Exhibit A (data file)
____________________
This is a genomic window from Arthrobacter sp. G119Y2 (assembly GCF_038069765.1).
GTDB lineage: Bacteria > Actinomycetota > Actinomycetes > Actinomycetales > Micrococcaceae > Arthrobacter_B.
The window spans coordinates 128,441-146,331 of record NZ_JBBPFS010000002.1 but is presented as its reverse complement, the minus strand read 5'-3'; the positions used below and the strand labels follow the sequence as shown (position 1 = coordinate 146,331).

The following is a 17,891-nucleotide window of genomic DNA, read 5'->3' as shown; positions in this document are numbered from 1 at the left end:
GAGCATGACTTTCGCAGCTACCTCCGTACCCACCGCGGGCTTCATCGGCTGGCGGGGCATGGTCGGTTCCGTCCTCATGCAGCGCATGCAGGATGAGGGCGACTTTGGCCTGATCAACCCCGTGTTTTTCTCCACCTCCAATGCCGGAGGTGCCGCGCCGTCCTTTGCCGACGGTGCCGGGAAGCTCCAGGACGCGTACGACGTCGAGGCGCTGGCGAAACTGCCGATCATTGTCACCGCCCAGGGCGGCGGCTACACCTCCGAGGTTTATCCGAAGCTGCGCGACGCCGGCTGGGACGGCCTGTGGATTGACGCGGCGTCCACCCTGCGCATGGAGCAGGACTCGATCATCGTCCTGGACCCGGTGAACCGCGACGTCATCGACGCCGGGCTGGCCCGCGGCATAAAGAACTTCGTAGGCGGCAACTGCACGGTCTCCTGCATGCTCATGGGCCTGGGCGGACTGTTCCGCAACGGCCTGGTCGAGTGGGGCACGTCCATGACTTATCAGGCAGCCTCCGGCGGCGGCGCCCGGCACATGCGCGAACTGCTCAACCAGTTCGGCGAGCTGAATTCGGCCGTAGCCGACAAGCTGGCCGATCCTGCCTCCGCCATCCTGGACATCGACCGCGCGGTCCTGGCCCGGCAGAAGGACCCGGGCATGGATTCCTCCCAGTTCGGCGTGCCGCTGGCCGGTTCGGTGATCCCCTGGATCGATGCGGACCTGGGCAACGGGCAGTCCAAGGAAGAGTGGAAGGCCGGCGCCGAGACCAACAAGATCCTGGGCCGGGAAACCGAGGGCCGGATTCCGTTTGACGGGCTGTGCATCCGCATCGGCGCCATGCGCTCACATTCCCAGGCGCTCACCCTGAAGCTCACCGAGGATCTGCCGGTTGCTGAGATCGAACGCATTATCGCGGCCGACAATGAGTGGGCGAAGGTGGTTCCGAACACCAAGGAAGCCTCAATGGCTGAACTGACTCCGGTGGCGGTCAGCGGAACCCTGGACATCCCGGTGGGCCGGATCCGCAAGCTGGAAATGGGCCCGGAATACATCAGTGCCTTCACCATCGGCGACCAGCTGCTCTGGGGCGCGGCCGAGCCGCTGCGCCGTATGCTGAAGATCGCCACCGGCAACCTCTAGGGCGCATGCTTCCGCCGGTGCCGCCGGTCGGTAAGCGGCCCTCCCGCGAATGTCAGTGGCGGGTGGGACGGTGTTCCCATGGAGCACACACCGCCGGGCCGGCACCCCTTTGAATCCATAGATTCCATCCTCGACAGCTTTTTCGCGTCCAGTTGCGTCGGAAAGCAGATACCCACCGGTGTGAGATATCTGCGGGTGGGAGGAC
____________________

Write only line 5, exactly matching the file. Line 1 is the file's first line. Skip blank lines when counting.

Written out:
GAGCATGACTTTCGCAGCTACCTCCGTACCCACCGCGGGCTTCATCGGCTGGCGGGGCATGGTCGGTTCCGTCCTCATGCAGCGCATGCAGGATGAGGGCGACTTTGGCCTGATCAACCCCGTGTTTTTCTCCACCTCCAATGCCGGAGGTGCCGCGCCGTCCTTTGCCGACGGTGCCGGGAAGCTCCAGGACGCGTACGACGTCGAGGCGCTGGCGAAACTGCCGATCATTGTCACCGCCCAGGGCGGCGGCTACACCTCCGAGGTTTATCCGAAGCTGCGCGACGCCGGCTGGGACGGCCTGTGGATTGACGCGGCGTCCACCCTGCGCATGGAGCAGGACTCGATCATCGTCCTGGACCCGGTGAACCGCGACGTCATCGACGCCGGGCTGGCCCGCGGCATAAAGAACTTCGTAGGCGGCAACTGCACGGTCTCCTGCATGCTCATGGGCCTGGGCGGACTGTTCCGCAACGGCCTGGTCGAGTGGGGCACGTCCATGACTTATCAGGCAGCCTCCGGCGGCGGCGCCCGGCACATGCGCGAACTGCTCAACCAGTTCGGCGAGCTGAATTCGGCCGTAGCCGACAAGCTGGCCGATCCTGCCTCCGCCATCCTGGACATCGACCGCGCGGTCCTGGCCCGGCAGAAGGACCCGGGCATGGATTCCTCCCAGTTCGGCGTGCCGCTGGCCGGTTCGGTGATCCCCTGGATCGATGCGGACCTGGGCAACGGGCAGTCCAAGGAAGAGTGGAAGGCCGGCGCCGAGACCAACAAGATCCTGGGCCGGGAAACCGAGGGCCGGATTCCGTTTGACGGGCTGTGCATCCGCATCGGCGCCATGCGCTCACATTCCCAGGCGCTCACCCTGAAGCTCACCGAGGATCTGCCGGTTGCTGAGATCGAACGCATTATCGCGGCCGACAATGAGTGGGCGAAGGTGGTTCCGAACACCAAGGAAGCCTCAATGGCTGAACTGACTCCGGTGGCGGTCAGCGGAACCCTGGACATCCCGGTGGGCCGGATCCGCAAGCTGGAAATGGGCCCGGAATACATCAGTGCCTTCACCATCGGCGACCAGCTGCTCTGGGGCGCGGCCGAGCCGCTGCGCCGTATGCTGAAGATCGCCACCGGCAACCTCTAGGGCGCATGCTTCCGCCGGTGCCGCCGGTCGGTAAGCGGCCCTCCCGCGAATGTCAGTGGCGGGTGGGACGGTGTTCCCATGGAGCACACACCGCCGGGCCGGCACCCCTTTGAATCCATAGATTCCATCCTCGACAGCTTTTTCGCGTCCAGTTGCGTCGGAAAGCAGATACCCACCGGTGTGAGATATCTGCGGGTGGGAGGAC